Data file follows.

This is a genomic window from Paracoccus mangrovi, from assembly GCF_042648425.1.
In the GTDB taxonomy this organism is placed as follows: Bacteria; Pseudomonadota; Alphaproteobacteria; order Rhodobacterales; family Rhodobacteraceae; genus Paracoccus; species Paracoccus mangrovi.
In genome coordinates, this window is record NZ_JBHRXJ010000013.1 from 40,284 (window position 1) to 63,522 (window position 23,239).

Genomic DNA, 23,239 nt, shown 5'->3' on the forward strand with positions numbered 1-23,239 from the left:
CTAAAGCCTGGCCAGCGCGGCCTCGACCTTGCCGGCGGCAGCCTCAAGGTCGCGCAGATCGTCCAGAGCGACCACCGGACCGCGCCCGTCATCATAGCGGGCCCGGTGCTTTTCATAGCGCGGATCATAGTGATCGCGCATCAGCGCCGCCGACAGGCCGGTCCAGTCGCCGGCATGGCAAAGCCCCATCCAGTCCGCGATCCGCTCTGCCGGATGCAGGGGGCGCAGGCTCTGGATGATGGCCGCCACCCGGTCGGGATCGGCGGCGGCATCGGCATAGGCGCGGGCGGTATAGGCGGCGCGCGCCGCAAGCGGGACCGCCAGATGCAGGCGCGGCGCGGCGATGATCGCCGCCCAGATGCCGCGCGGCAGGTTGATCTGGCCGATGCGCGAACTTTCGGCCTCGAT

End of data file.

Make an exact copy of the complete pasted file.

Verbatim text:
This is a genomic window from Paracoccus mangrovi, from assembly GCF_042648425.1.
In the GTDB taxonomy this organism is placed as follows: Bacteria; Pseudomonadota; Alphaproteobacteria; order Rhodobacterales; family Rhodobacteraceae; genus Paracoccus; species Paracoccus mangrovi.
In genome coordinates, this window is record NZ_JBHRXJ010000013.1 from 40,284 (window position 1) to 63,522 (window position 23,239).

Genomic DNA, 23,239 nt, shown 5'->3' on the forward strand with positions numbered 1-23,239 from the left:
CTAAAGCCTGGCCAGCGCGGCCTCGACCTTGCCGGCGGCAGCCTCAAGGTCGCGCAGATCGTCCAGAGCGACCACCGGACCGCGCCCGTCATCATAGCGGGCCCGGTGCTTTTCATAGCGCGGATCATAGTGATCGCGCATCAGCGCCGCCGACAGGCCGGTCCAGTCGCCGGCATGGCAAAGCCCCATCCAGTCCGCGATCCGCTCTGCCGGATGCAGGGGGCGCAGGCTCTGGATGATGGCCGCCACCCGGTCGGGATCGGCGGCGGCATCGGCATAGGCGCGGGCGGTATAGGCGGCGCGCGCCGCAAGCGGGACCGCCAGATGCAGGCGCGGCGCGGCGATGATCGCCGCCCAGATGCCGCGCGGCAGGTTGATCTGGCCGATGCGCGAACTTTCGGCCTCGAT